Sixty-three percent of children spent more than two hours a day staring at screens, failing to meet the screen-time limit.
Furthermore, the data used in the study was collected only once, not over time.
The study took data from the National Institutes of Health-funded Adolescent Brain Cognitive Development study and included surveys done by parents about the amount of sleep a child got, how often they were physically active and how much screen time they had. And children who didn't meet these guidelines also performed worse on average.
In both the United States and Canada doctors do not recommend that kids over the age of 6 spend more than two hours a day using screens.
"This finding raises the possibility that daily recreational screen use in excess of 2 [hours] attenuates the benefits of sleep for cognition", the study's authors write.
Cutting back on screen time, along with the right amount of sleep and physical activity, is linked to improvements in coginition among children, a study suggests.
Other factors such as parental and child's education, pubertal development, body mass index, ethnicity, household income and history of traumatic brain injury in the child were also taken into consideration. "The link between sedentary behaviours, like recreational screen time, is unclear as this research is in the early stages and it appears to vary depending on the types of screen-based activity".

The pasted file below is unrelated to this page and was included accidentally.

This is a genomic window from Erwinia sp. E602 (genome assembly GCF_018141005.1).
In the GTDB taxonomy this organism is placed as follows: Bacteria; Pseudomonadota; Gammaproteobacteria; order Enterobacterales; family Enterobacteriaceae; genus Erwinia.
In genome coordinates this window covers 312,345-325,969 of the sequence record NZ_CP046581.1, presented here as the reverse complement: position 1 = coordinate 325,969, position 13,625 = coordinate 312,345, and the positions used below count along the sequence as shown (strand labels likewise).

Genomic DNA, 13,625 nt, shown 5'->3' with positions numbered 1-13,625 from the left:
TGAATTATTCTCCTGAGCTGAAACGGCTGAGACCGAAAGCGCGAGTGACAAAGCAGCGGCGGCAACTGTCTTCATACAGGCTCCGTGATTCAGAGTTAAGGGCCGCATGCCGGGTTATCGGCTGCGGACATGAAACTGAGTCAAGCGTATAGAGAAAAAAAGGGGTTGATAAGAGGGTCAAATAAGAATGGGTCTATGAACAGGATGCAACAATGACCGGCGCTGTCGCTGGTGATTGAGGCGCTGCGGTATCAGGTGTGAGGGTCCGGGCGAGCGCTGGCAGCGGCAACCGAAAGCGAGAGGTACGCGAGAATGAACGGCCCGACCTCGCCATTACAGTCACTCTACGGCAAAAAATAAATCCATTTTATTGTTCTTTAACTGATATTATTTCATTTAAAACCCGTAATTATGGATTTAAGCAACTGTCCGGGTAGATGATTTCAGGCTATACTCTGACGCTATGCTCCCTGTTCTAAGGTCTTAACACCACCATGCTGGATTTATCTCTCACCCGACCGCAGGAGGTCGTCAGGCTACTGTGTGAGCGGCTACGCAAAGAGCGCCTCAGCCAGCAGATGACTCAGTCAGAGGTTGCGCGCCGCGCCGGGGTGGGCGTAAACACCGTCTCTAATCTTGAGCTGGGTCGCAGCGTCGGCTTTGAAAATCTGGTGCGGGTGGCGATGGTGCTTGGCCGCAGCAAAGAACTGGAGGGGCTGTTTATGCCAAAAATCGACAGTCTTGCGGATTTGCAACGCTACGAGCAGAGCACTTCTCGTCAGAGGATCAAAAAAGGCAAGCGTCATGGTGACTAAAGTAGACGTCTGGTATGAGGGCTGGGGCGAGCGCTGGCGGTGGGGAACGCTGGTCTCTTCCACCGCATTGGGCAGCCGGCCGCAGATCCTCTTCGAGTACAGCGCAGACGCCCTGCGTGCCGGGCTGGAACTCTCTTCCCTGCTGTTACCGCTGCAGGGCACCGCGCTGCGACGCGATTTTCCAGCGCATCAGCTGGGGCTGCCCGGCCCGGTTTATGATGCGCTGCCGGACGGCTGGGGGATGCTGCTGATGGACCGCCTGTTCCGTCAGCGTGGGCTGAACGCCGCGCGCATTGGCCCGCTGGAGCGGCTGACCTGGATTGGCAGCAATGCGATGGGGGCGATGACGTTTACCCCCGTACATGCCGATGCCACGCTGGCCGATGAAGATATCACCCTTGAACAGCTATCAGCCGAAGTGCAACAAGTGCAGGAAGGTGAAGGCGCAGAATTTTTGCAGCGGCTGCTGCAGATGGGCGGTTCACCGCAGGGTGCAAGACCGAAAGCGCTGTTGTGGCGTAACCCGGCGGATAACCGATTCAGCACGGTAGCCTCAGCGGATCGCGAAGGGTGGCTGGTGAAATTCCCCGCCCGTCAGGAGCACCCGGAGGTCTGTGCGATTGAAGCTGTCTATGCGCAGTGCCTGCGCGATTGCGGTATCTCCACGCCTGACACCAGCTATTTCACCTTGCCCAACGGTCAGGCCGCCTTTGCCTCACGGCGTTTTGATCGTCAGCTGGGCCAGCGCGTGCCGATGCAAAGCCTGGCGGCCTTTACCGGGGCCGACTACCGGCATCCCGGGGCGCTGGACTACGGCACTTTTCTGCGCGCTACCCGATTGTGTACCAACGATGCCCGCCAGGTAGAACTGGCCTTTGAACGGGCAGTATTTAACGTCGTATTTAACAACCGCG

The study found only 1 in 20 children in the US met all three guidelines, while almost one in three met none of them.
Cognitive ability improved for kids with each additional recommendation they met.
"Each minute spent on screens necessarily displaces a minute from sleep or cognitively challenging activities".
Surprisingly, meeting only the physical activity recommendation was not associated with higher scores on the cognitive tests.
Limiting screen time along with sleep for nine to 11 hours lead to better performances in children.
Most of the ids also enjoyed extra screen time, as the average time was around 3.6 hours.
"We need to be doing more to encourage behaviors that promote healthy activity throughout the whole day". Notably, more studies are required to confirm if and how exactly too much screen time can hurt children's cognition.
"Each minute spent on screens necessarily displaces a minute from sleep or cognitively challenging activities", writes Eduardo Esteban Bustamante, a behavioral scientist at the University of IL, in a commentary that accompanies the study."In the case of evening screen use, this displacement may also be compounded by impairment of sleep quality".